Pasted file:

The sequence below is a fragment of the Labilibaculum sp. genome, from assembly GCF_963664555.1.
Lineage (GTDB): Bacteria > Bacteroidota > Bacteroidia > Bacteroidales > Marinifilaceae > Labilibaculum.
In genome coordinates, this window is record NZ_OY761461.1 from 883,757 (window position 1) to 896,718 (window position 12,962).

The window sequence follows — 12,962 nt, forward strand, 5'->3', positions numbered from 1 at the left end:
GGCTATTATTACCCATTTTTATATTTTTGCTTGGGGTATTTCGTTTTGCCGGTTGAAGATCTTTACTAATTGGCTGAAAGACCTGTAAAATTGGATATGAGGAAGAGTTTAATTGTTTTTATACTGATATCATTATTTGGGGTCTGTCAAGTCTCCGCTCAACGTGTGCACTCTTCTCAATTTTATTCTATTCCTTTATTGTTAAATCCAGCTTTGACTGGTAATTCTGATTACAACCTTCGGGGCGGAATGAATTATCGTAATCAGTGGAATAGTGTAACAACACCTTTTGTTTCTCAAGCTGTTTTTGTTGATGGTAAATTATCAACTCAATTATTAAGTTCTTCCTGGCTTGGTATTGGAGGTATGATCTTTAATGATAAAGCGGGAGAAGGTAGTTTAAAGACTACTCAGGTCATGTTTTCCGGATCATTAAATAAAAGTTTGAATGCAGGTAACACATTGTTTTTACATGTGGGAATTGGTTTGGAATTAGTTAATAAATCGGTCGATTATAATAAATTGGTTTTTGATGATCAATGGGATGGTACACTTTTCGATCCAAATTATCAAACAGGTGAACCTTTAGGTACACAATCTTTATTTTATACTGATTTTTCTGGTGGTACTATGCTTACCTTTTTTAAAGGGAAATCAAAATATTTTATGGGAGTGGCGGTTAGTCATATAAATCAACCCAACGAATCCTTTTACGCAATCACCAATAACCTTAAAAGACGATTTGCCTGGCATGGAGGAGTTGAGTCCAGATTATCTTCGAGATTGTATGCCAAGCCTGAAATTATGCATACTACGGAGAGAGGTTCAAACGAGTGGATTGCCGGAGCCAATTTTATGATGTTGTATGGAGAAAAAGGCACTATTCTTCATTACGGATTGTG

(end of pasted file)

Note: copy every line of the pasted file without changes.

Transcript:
The sequence below is a fragment of the Labilibaculum sp. genome, from assembly GCF_963664555.1.
Lineage (GTDB): Bacteria > Bacteroidota > Bacteroidia > Bacteroidales > Marinifilaceae > Labilibaculum.
In genome coordinates, this window is record NZ_OY761461.1 from 883,757 (window position 1) to 896,718 (window position 12,962).

The window sequence follows — 12,962 nt, forward strand, 5'->3', positions numbered from 1 at the left end:
GGCTATTATTACCCATTTTTATATTTTTGCTTGGGGTATTTCGTTTTGCCGGTTGAAGATCTTTACTAATTGGCTGAAAGACCTGTAAAATTGGATATGAGGAAGAGTTTAATTGTTTTTATACTGATATCATTATTTGGGGTCTGTCAAGTCTCCGCTCAACGTGTGCACTCTTCTCAATTTTATTCTATTCCTTTATTGTTAAATCCAGCTTTGACTGGTAATTCTGATTACAACCTTCGGGGCGGAATGAATTATCGTAATCAGTGGAATAGTGTAACAACACCTTTTGTTTCTCAAGCTGTTTTTGTTGATGGTAAATTATCAACTCAATTATTAAGTTCTTCCTGGCTTGGTATTGGAGGTATGATCTTTAATGATAAAGCGGGAGAAGGTAGTTTAAAGACTACTCAGGTCATGTTTTCCGGATCATTAAATAAAAGTTTGAATGCAGGTAACACATTGTTTTTACATGTGGGAATTGGTTTGGAATTAGTTAATAAATCGGTCGATTATAATAAATTGGTTTTTGATGATCAATGGGATGGTACACTTTTCGATCCAAATTATCAAACAGGTGAACCTTTAGGTACACAATCTTTATTTTATACTGATTTTTCTGGTGGTACTATGCTTACCTTTTTTAAAGGGAAATCAAAATATTTTATGGGAGTGGCGGTTAGTCATATAAATCAACCCAACGAATCCTTTTACGCAATCACCAATAACCTTAAAAGACGATTTGCCTGGCATGGAGGAGTTGAGTCCAGATTATCTTCGAGATTGTATGCCAAGCCTGAAATTATGCATACTACGGAGAGAGGTTCAAACGAGTGGATTGCCGGAGCCAATTTTATGATGTTGTATGGAGAAAAAGGCACTATTCTTCATTACGGATTGTG